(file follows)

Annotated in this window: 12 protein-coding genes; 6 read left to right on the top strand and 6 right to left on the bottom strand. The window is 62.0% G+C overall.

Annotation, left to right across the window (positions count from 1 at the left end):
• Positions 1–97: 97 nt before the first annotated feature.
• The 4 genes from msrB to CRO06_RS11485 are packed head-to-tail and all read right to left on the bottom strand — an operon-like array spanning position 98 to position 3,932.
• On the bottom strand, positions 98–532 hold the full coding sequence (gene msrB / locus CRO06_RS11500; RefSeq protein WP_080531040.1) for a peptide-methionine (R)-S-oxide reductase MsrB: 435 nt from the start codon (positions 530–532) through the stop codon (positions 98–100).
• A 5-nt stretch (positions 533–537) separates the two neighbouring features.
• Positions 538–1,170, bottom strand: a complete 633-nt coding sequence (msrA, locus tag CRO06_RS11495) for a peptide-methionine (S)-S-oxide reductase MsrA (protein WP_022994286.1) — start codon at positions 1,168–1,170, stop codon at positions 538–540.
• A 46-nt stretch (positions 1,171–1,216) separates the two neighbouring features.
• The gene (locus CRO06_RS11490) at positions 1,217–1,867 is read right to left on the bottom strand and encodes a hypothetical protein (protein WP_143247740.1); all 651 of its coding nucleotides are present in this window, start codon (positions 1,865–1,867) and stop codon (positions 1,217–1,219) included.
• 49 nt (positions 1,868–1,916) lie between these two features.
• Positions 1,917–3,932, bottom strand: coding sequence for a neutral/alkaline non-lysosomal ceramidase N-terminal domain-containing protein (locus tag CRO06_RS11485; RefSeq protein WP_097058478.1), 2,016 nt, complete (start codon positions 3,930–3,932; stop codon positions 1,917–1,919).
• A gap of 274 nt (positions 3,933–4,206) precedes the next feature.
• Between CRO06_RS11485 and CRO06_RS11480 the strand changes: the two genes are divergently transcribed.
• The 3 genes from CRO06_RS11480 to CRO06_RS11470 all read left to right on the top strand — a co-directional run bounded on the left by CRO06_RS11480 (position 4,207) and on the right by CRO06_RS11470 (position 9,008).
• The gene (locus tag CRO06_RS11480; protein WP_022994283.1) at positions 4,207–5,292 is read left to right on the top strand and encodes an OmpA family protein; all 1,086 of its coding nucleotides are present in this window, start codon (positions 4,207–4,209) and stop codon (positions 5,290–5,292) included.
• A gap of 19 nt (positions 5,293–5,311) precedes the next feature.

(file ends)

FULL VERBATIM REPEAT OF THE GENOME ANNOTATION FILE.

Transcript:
Annotated in this window: 12 protein-coding genes; 6 read left to right on the top strand and 6 right to left on the bottom strand. The window is 62.0% G+C overall.

Annotation, left to right across the window (positions count from 1 at the left end):
• Positions 1–97: 97 nt before the first annotated feature.
• The 4 genes from msrB to CRO06_RS11485 are packed head-to-tail and all read right to left on the bottom strand — an operon-like array spanning position 98 to position 3,932.
• On the bottom strand, positions 98–532 hold the full coding sequence (gene msrB / locus CRO06_RS11500; RefSeq protein WP_080531040.1) for a peptide-methionine (R)-S-oxide reductase MsrB: 435 nt from the start codon (positions 530–532) through the stop codon (positions 98–100).
• A 5-nt stretch (positions 533–537) separates the two neighbouring features.
• Positions 538–1,170, bottom strand: a complete 633-nt coding sequence (msrA, locus tag CRO06_RS11495) for a peptide-methionine (S)-S-oxide reductase MsrA (protein WP_022994286.1) — start codon at positions 1,168–1,170, stop codon at positions 538–540.
• A 46-nt stretch (positions 1,171–1,216) separates the two neighbouring features.
• The gene (locus CRO06_RS11490) at positions 1,217–1,867 is read right to left on the bottom strand and encodes a hypothetical protein (protein WP_143247740.1); all 651 of its coding nucleotides are present in this window, start codon (positions 1,865–1,867) and stop codon (positions 1,217–1,219) included.
• 49 nt (positions 1,868–1,916) lie between these two features.
• Positions 1,917–3,932, bottom strand: coding sequence for a neutral/alkaline non-lysosomal ceramidase N-terminal domain-containing protein (locus tag CRO06_RS11485; RefSeq protein WP_097058478.1), 2,016 nt, complete (start codon positions 3,930–3,932; stop codon positions 1,917–1,919).
• A gap of 274 nt (positions 3,933–4,206) precedes the next feature.
• Between CRO06_RS11485 and CRO06_RS11480 the strand changes: the two genes are divergently transcribed.
• The 3 genes from CRO06_RS11480 to CRO06_RS11470 all read left to right on the top strand — a co-directional run bounded on the left by CRO06_RS11480 (position 4,207) and on the right by CRO06_RS11470 (position 9,008).
• The gene (locus tag CRO06_RS11480; protein WP_022994283.1) at positions 4,207–5,292 is read left to right on the top strand and encodes an OmpA family protein; all 1,086 of its coding nucleotides are present in this window, start codon (positions 4,207–4,209) and stop codon (positions 5,290–5,292) included.
• A gap of 19 nt (positions 5,293–5,311) precedes the next feature.